Comparison of Chest X-ray findings in ambulatory and hospitalised children with pulmonary TB
INTRODUCTION: Pulmonary TB is common in South Africa, with many children affected. Diagnosis can be challenging and chest x-ray remains fundamental for diagnosis. Interpretation is difficult and shown to have wide inter-reader variability. No study however has compared CXR findings and inter-reader agreement between ambulatory and hospitalised patients. AIM: This study compares the frequency of CXR changes, as well as inter-reader agreement in ambulatory compared to hospitalised children with suspected TB. METHOD: A pre-existing database containing CXR data of children worked up for PTB from 2008-2013 was used. Retrospective analysis of 69 ambulatory and 112 hospitalised patients, aged 0-12 years from Nolungile clinic and Red Cross Children’s Hospital respectively was done. Each sample contained 50% proven TB and 50% negative controls. Two paediatric radiologists and one paediatrician served as blinded, independent readers for the database using standardised tick sheets. RESULTS: Finding frequency; Fleiss/Free marginal Kappa (ambulatory and hospitalised respectively): Overall TB: 27.5% and 35.7%; -0.07 and 0.12 /-0.06 and 0.12 Parenchymal change: 34.8% and 67.9%; 0.24 and 0.49/0.25 and 0.60 Lymphadenopathy: 24.6% and 33.9%; 0.01 and 0.13/0.01 and 0.13 Pleural effusion: 7.3% and 18.8%; 0.27 and 0.61/0.84 and 0.80 Airway compression: 11.6 and 17.9%; 0.26 and 0.20/0.73 and 0.52 CONCLUSIONS: Our study demonstrated no significant difference in lymphadenopathy, but an increase in parenchymal change in the hospitalised group. We otherwise showed comparable results to literature regarding finding frequency, but poor inter-observer agreement. If the least expert reader were removed, results were comparable with available literature. This highlights the need for development and study of explicit CXR criteria for lymphadenopathy to improve the value of CXR for paediatric TB in all settings.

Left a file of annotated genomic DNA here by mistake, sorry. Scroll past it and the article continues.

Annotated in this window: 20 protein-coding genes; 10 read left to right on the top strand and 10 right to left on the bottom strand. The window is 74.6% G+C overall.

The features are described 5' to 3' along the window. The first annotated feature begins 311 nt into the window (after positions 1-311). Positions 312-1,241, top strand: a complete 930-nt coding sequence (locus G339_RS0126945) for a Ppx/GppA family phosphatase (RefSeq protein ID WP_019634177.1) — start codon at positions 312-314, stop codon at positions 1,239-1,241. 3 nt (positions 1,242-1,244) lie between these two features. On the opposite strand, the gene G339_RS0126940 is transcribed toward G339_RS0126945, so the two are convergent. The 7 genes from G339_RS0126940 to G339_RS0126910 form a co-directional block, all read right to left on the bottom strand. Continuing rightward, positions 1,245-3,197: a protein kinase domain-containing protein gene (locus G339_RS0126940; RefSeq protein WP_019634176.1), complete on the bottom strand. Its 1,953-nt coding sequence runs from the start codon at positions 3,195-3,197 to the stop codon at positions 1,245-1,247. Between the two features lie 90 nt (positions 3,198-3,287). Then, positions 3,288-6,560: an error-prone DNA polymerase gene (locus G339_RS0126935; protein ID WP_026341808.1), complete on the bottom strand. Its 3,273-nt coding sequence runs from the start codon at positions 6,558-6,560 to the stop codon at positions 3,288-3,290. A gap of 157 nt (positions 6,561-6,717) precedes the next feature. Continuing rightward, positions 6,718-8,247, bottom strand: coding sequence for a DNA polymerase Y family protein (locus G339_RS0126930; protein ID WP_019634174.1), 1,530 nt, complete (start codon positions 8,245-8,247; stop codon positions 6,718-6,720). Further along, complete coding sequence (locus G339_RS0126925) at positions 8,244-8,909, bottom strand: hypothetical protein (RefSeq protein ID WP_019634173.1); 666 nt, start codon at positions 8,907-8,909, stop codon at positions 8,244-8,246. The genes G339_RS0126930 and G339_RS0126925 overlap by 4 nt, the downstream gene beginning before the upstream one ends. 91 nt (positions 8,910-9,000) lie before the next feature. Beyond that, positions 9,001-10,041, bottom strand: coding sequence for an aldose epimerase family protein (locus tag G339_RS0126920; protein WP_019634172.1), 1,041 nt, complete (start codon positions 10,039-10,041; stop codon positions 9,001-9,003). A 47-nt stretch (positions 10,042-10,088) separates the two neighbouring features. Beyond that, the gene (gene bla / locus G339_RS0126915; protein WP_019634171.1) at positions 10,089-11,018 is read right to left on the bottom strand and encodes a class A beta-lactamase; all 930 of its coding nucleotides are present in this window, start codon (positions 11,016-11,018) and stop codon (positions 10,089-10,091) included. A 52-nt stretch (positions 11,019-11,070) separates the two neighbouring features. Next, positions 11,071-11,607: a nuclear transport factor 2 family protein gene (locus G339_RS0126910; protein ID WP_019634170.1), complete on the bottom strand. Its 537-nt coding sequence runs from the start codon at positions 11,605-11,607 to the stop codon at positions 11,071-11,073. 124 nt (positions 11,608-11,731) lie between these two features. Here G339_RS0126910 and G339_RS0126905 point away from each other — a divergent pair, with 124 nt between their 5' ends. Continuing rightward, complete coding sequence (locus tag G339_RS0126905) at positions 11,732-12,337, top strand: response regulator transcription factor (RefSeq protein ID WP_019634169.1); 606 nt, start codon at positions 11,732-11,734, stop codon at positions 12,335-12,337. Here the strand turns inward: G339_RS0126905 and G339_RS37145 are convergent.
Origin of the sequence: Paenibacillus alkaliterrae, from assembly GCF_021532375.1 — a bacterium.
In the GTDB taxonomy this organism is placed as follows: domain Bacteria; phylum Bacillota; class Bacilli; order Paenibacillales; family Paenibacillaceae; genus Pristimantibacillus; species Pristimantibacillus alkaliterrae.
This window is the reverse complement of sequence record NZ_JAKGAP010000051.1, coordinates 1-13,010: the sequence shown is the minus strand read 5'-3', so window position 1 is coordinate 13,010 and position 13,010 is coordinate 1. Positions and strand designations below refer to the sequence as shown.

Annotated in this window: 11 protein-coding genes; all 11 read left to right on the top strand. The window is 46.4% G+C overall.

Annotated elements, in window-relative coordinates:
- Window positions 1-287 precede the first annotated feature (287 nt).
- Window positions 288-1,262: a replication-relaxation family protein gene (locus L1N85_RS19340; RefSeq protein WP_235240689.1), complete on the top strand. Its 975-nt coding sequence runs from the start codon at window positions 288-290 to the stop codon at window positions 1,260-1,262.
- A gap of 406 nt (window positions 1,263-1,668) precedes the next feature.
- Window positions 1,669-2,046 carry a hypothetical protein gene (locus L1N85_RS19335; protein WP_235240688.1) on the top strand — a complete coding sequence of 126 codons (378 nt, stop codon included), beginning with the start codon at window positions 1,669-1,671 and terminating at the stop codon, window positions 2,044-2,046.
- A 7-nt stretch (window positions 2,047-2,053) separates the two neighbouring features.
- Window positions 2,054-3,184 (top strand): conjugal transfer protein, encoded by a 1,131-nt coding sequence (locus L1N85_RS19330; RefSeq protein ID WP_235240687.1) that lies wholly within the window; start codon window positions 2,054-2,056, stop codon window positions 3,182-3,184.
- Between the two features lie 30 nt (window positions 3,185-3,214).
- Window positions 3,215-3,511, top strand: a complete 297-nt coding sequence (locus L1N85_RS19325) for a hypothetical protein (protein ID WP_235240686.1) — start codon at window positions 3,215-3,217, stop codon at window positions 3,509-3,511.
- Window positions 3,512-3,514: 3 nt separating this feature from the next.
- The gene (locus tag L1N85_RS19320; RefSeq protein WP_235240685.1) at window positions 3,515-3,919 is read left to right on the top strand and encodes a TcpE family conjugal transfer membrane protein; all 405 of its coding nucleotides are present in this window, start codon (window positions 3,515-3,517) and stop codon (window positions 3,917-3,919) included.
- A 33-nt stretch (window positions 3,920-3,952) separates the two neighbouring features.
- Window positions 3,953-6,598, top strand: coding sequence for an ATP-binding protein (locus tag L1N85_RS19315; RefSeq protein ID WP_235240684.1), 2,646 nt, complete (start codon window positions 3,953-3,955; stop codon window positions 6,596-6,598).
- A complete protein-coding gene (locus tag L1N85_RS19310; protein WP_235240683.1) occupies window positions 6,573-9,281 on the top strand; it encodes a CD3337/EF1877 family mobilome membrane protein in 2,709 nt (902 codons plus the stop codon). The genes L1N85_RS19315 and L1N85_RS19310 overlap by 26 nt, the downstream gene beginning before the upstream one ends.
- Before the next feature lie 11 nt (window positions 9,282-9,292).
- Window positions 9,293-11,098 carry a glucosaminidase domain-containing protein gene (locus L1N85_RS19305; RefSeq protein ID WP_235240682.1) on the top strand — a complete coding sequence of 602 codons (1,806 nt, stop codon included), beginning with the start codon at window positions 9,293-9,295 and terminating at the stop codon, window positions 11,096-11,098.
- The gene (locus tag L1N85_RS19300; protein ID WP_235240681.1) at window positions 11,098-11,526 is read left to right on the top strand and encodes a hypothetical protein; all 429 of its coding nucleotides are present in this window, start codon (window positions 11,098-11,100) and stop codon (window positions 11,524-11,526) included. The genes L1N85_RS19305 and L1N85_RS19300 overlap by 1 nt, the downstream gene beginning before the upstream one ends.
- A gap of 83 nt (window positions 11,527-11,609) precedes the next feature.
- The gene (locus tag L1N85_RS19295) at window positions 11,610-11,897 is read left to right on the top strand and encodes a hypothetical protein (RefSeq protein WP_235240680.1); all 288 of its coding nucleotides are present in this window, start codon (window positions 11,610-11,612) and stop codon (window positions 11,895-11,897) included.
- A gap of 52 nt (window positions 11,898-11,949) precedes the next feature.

A research report submitted to the Faculty of Health Sciences, University of the Witwatersrand, Johannesburg, in partial fulfilment of the requirements for the degree of Master of Medicine in Diagnostic Radiology Johannesburg, 2017.